Memento is a unique film even by American standards. It is probably one of the best movies I have seen in recent times. The story is told in a fashion never before ( okay..its been tried once in Seinfeld and once in an older movie) tried in Hollywood cinema. Chris Noolan (Director of Batman Begins, Insomnia) handles a very strange and challenging script with competence. Memento is a exhausting narration of a man caught in a infinite loop. He executes tasks 1 through N and starts once again at task 1 and goes on forever. He does not know he is in an infinite loop. The movie goes from a "good movie" to a "wow! blow me down" levels because of the way the director chooses to present the movie to the audience. This narrative style of telling the story in reverse order is not merely a trick to do something new. There is a motive behind telling the story this way. I won't tell the story (because really I can't .. even if I try hard). But will try and probably give a gist of it to try and bring out the way Noolan and his script writers have handled the story presentation.
The color sequences of the movie go backward in time i.e task N is shown first and then task N-1 is shown and so on.. The black and white sequences are shown forward in time. The key is you do not know whether the BW sequences happen before in time to the color sequences or vice versa. The BW and color sequences are interspersed cleverly to make the movie pretty exhausting (but very interesting) to watch. The intention here is to develop the same limitations ( handicap is a strong word here) in the audience's mind that the central character of the movie suffers from. The man going through the infinite loop has met with an accident and has poor recollection of events after the accident. He suffers from what is called as "short-term memory" affliction. In this situation he remembers everything that happened to him prior to the accident but cannot remember anything after that for more than 15 minutes. He has to execute all tasks he is "meant to do" in the 15 minute quantum and then stores important aspects (by writing it down etc) of his memory before he forgets it. So that when he forgets everything related to that 15 minutes and begins on a new 15 minute quantum, he can see his papers and know what to do.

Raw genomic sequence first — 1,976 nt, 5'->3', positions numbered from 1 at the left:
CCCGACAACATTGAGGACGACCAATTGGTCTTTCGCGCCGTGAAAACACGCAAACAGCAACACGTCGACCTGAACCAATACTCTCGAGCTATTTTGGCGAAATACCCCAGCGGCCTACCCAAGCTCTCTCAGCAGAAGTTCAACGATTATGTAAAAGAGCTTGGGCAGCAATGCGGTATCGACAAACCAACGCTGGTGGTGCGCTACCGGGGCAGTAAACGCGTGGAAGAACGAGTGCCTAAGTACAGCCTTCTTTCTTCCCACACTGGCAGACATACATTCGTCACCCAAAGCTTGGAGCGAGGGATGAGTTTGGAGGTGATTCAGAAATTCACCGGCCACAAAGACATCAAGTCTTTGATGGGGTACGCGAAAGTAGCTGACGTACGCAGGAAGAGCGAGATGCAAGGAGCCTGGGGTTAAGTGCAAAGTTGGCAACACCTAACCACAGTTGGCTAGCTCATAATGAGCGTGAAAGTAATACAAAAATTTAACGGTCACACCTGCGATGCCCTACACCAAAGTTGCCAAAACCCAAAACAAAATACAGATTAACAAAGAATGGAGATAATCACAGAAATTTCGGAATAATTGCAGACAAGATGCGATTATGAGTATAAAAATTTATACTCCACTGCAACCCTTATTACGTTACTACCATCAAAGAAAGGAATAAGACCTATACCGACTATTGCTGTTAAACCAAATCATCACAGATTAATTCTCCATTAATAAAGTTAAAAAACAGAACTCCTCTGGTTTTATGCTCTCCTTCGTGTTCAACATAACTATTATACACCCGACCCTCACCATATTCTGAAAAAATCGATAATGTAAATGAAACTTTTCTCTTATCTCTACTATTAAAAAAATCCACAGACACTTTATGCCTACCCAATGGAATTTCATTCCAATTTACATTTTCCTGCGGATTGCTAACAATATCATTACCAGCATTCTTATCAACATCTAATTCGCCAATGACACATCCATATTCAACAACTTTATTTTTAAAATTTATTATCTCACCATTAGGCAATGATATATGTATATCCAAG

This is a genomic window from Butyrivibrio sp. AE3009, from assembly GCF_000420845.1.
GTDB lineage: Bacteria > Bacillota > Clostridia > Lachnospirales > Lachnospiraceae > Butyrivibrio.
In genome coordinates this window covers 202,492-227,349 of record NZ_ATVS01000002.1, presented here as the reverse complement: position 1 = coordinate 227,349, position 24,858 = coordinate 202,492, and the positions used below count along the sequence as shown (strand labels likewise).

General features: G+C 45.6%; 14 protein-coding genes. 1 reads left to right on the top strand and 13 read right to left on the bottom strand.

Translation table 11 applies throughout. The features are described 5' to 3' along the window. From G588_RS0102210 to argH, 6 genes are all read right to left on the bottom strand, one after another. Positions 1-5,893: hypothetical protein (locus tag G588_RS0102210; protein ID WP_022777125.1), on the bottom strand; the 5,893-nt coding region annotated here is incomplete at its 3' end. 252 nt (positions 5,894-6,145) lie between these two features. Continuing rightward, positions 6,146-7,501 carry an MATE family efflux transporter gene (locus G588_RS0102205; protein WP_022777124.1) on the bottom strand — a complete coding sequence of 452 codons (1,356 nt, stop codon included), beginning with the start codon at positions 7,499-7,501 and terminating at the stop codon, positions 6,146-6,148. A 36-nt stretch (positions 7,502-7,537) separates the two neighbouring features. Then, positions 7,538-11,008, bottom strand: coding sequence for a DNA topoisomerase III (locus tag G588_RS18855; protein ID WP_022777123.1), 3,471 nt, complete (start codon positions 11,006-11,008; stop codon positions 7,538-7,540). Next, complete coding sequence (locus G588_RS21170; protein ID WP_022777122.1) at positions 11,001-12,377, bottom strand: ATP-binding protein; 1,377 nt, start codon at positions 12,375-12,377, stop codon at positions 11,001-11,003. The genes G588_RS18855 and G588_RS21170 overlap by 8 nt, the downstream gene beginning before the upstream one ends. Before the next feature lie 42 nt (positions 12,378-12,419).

Because of the way the story is presented -- the 15 minute packets told in reverse order -- and because a black and white sequence is placed inbetween two 15 minute sequences -- you as the viewer lose track of what happened in the previous 15 minutes. If you want to hold on to the story track you have to rely on the hero's technics to remember stuff. So in effect you have his disease. Cool isn't it? So now do you get the point of telling the story this way? This is just a gist of the movie. The style and class with which the movie is presented is in a league of its own. I am not sure if Gajini's screenplay will handle the story in the same fashion as Memento's script did. Memento was too heavy for American audience. Gajini wont even register a blip if it goes the Memento way. With Asin and Nayanthra it does appear that Gajini will tell the story linearly. Btw does Gajini mean the Mohd. Gajini who tried to invade India 17 times? The movie will tell us, I am sure.
Surya has become my favorite hero over the years. I rank him among the best heros in the curent era. While so many people have been talking about being the next Kamala Hassan, by choosing movies like Gajini and going the off-beat path -- Surya is doing it.